Here's an interesting and worthwhile competition, for all you bloggers out there. Write a blog entry designed to provoke discussion about breaking the barriers to girls' education in the developing world, and enter it into the competition here. The prize is a 5-day trip to Ethiopia to witness some of Plan's aid projects at first hand.

Blog entry should be 400-600 words, deadline is 30th May. For full details click the link above.

Tuesday, 3 May 2011

Linen Press

Linen Press, my favourite small publisher, now has a facebook page. If you're a facebooker please go take a look and 'like' them. Right now there's an offer on - buy two of their latest releases and get £4 off, when bought through their website. I've read one of the books in the offer - White Lies - and it's a stunner (see little review on my books blog).

Monday, 2 May 2011

May - it's all happening!

Right then, now we've got that wedding out of the way and there are no more pesky bank holidays to ruin our routines, it's time to knuckle down and get back to writing. My poor novel's been totally neglected for a fortnight, and I'm only about 5000 words away from writing The End. One last push and I'll have a first draft.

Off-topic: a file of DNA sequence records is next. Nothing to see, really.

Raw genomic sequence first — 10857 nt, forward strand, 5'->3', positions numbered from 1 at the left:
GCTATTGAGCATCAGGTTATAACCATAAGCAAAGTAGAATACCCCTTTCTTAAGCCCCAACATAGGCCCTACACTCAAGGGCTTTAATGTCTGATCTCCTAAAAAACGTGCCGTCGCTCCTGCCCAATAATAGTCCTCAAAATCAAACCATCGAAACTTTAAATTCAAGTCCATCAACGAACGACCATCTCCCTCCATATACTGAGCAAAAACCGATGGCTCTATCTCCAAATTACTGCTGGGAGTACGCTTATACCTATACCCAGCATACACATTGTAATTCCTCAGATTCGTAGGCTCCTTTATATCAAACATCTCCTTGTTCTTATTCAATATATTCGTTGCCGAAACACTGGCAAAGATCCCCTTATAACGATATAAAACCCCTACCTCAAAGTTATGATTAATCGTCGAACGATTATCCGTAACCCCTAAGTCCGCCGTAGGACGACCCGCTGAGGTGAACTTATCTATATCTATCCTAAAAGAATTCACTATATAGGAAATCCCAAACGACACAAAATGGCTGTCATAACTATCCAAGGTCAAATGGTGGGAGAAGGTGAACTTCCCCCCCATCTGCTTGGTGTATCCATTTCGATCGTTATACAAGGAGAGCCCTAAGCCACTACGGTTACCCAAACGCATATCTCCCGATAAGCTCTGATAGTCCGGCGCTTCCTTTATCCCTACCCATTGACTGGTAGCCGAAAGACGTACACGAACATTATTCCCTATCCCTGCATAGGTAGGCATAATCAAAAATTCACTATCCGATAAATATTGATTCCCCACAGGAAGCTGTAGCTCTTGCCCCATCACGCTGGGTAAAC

Here are two ideas to get you writing in case you're needing some inspiration.

1. Write 150 words inspired by a picture of a fountain-pen and spilt red ink to win a critique from Nicola Morgan, as part of the run up to the launch of her book Write to be Published. Details and a taster of the book here.

2. Join Sally Quilford's challenge to write 80,000 words in 80 days. The actual start date was yesterday but it's not too late to join. Just think, write 1000 words a day and by late July you could have a full-length novel all ready for editing...

Whatever you're writing, enjoy yourself writing it, and good luck!